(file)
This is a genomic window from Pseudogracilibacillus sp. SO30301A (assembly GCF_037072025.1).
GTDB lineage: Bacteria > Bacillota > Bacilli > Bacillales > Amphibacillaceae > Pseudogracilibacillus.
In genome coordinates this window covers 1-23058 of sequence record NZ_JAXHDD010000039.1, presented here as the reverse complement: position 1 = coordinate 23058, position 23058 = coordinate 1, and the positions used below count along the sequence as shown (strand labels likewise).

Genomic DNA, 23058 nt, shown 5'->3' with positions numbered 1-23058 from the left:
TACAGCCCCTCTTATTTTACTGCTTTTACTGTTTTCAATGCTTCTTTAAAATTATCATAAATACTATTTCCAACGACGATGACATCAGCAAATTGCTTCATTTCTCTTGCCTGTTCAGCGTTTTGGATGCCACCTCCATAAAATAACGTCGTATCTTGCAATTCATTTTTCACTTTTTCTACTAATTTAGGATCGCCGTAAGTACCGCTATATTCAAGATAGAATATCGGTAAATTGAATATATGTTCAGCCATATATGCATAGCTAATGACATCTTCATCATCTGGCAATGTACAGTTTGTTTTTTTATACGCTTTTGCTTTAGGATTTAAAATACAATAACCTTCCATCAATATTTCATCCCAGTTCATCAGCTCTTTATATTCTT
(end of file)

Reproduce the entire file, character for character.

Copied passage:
This is a genomic window from Pseudogracilibacillus sp. SO30301A (assembly GCF_037072025.1).
GTDB lineage: Bacteria > Bacillota > Bacilli > Bacillales > Amphibacillaceae > Pseudogracilibacillus.
In genome coordinates this window covers 1-23058 of sequence record NZ_JAXHDD010000039.1, presented here as the reverse complement: position 1 = coordinate 23058, position 23058 = coordinate 1, and the positions used below count along the sequence as shown (strand labels likewise).

Genomic DNA, 23058 nt, shown 5'->3' with positions numbered 1-23058 from the left:
TACAGCCCCTCTTATTTTACTGCTTTTACTGTTTTCAATGCTTCTTTAAAATTATCATAAATACTATTTCCAACGACGATGACATCAGCAAATTGCTTCATTTCTCTTGCCTGTTCAGCGTTTTGGATGCCACCTCCATAAAATAACGTCGTATCTTGCAATTCATTTTTCACTTTTTCTACTAATTTAGGATCGCCGTAAGTACCGCTATATTCAAGATAGAATATCGGTAAATTGAATATATGTTCAGCCATATATGCATAGCTAATGACATCTTCATCATCTGGCAATGTACAGTTTGTTTTTTTATACGCTTTTGCTTTAGGATTTAAAATACAATAACCTTCCATCAATATTTCATCCCAGTTCATCAGCTCTTTATATTCTT